A recent survey by the University of Portsmouth has revealed some surprising findings about the state of recruitment fraud in the UK. The widely reported headline from the report was that annually, recruitment fraud costs companies across the UK £24 billion. The study also highlights some of the most extreme cases, such as the oil executive who was imprisoned after faking his way into a six-figure salary by claiming he had three different university degrees. However, perhaps more interesting for most companies is the section about what companies typically do to try to mitigate the risks for their organisations.
Most Common Types of Pre-Employment Checking
Perhaps unsurprisingly, the researchers found that out of the 49 employers they spoke to, 43 chased up references from people applying for jobs. A slightly lower number took steps to confirm the details which the applicant had given on their form, CV or during interview. This could mean calling up previous employers to verify job titles or asking universities for confirmation of degree results. Around half of employers also said they ran police background checks on applicants, but as many criminal records checks are restricted to a specific type of job, this isn’t always possible.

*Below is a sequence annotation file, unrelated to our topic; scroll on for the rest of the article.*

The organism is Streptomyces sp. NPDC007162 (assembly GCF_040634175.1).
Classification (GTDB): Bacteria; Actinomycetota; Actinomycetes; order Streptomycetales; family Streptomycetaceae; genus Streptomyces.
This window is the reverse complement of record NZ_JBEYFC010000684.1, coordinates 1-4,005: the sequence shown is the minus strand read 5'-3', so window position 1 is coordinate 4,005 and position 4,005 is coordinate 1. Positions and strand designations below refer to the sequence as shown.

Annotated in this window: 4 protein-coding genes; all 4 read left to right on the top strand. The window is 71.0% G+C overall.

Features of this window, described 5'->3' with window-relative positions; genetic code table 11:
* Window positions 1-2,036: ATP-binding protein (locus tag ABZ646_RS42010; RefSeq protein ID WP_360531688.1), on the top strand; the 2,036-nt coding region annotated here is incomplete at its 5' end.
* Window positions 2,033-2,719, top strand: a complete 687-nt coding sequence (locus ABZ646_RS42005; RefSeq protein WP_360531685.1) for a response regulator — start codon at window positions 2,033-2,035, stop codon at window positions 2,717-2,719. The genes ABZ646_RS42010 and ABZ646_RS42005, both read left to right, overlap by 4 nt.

Less Common Checks
There is also a huge other range of checks which employers might decide to run on people applying for a job with them. Only around a third of companies look through specialist databases to confirm details which applicants have given them, and a similar number look at directorship databases, look through the newspaper databases to see if anything comes up, or checks the public records about county court judgements or bankruptcies. Although only around a third of companies admitted to conducting a trawl through the applicant’s social media accounts, this tactic is becoming more common as it’s free and quick. Obviously, the exact checks will depend on the type of role under consideration, but this study indicates that perhaps companies should be doing more to check up on people applying to work with them.
Current Employee Checks?
Most checking is done on people who are new to the company, and that’s understandable. But increasingly, companies are vetting their staff on an ongoing basis. In the University of Portsmouth study, most companies said that they didn’t do anything to check up on staff once they were in the organisation. So even when switching to a more senior position or applying for a position in a different location in the same business, references aren’t being checked, and information isn’t being verified.
One of the cases highlighted by the report shows up just how dangerous it can be to be lax checking up on people who are working in your company already. A major European bank made just that mistake when taking on an employee who had previously had a short-term contract with the business. The employee was later convicted of fraud, costing the bank over 5 million euros. This just proves how dangerous it can be to assume that just because someone’s worked with your organisation in the past, that they’re a good choice.